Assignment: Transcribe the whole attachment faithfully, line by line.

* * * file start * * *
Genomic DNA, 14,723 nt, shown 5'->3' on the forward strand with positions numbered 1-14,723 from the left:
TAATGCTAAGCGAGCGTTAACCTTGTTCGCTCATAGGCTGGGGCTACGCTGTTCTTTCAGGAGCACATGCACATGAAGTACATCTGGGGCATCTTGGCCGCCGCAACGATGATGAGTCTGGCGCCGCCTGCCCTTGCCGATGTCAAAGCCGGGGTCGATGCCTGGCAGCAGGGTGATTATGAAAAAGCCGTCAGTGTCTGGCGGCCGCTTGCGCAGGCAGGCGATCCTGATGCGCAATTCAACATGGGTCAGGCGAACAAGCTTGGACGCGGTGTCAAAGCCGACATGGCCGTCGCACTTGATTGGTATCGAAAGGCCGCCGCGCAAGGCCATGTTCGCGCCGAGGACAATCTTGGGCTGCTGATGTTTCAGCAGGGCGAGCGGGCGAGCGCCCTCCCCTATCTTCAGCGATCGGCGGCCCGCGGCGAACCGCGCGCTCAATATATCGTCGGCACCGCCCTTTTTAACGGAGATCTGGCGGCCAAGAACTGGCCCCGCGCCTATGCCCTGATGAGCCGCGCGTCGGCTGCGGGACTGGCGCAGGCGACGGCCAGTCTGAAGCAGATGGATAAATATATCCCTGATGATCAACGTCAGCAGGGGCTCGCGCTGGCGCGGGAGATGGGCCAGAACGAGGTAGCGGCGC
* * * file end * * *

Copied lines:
Genomic DNA, 14,723 nt, shown 5'->3' on the forward strand with positions numbered 1-14,723 from the left:
TAATGCTAAGCGAGCGTTAACCTTGTTCGCTCATAGGCTGGGGCTACGCTGTTCTTTCAGGAGCACATGCACATGAAGTACATCTGGGGCATCTTGGCCGCCGCAACGATGATGAGTCTGGCGCCGCCTGCCCTTGCCGATGTCAAAGCCGGGGTCGATGCCTGGCAGCAGGGTGATTATGAAAAAGCCGTCAGTGTCTGGCGGCCGCTTGCGCAGGCAGGCGATCCTGATGCGCAATTCAACATGGGTCAGGCGAACAAGCTTGGACGCGGTGTCAAAGCCGACATGGCCGTCGCACTTGATTGGTATCGAAAGGCCGCCGCGCAAGGCCATGTTCGCGCCGAGGACAATCTTGGGCTGCTGATGTTTCAGCAGGGCGAGCGGGCGAGCGCCCTCCCCTATCTTCAGCGATCGGCGGCCCGCGGCGAACCGCGCGCTCAATATATCGTCGGCACCGCCCTTTTTAACGGAGATCTGGCGGCCAAGAACTGGCCCCGCGCCTATGCCCTGATGAGCCGCGCGTCGGCTGCGGGACTGGCGCAGGCGACGGCCAGTCTGAAGCAGATGGATAAATATATCCCTGATGATCAACGTCAGCAGGGGCTCGCGCTGGCGCGGGAGATGGGCCAGAACGAGGTAGCGGCGC